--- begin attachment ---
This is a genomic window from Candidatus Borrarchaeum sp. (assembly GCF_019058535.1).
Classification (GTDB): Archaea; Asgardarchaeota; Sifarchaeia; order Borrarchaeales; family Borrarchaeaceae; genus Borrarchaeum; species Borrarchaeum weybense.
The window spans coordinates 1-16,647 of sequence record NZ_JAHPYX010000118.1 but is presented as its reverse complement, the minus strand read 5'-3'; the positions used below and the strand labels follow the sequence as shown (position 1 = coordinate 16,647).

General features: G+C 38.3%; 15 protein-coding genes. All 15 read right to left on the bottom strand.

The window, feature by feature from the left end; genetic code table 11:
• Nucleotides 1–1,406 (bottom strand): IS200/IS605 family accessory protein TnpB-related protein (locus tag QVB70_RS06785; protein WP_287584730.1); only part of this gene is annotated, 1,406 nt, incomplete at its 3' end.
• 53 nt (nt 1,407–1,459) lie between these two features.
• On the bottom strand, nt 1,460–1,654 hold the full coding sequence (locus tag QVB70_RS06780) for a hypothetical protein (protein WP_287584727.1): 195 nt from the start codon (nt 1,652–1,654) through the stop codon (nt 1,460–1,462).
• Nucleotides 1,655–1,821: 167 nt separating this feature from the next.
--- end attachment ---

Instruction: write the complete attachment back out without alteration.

This is a genomic window from Candidatus Borrarchaeum sp. (assembly GCF_019058535.1).
Classification (GTDB): Archaea; Asgardarchaeota; Sifarchaeia; order Borrarchaeales; family Borrarchaeaceae; genus Borrarchaeum; species Borrarchaeum weybense.
The window spans coordinates 1-16,647 of sequence record NZ_JAHPYX010000118.1 but is presented as its reverse complement, the minus strand read 5'-3'; the positions used below and the strand labels follow the sequence as shown (position 1 = coordinate 16,647).

General features: G+C 38.3%; 15 protein-coding genes. All 15 read right to left on the bottom strand.

The window, feature by feature from the left end; genetic code table 11:
• Nucleotides 1–1,406 (bottom strand): IS200/IS605 family accessory protein TnpB-related protein (locus tag QVB70_RS06785; protein WP_287584730.1); only part of this gene is annotated, 1,406 nt, incomplete at its 3' end.
• 53 nt (nt 1,407–1,459) lie between these two features.
• On the bottom strand, nt 1,460–1,654 hold the full coding sequence (locus tag QVB70_RS06780) for a hypothetical protein (protein WP_287584727.1): 195 nt from the start codon (nt 1,652–1,654) through the stop codon (nt 1,460–1,462).
• Nucleotides 1,655–1,821: 167 nt separating this feature from the next.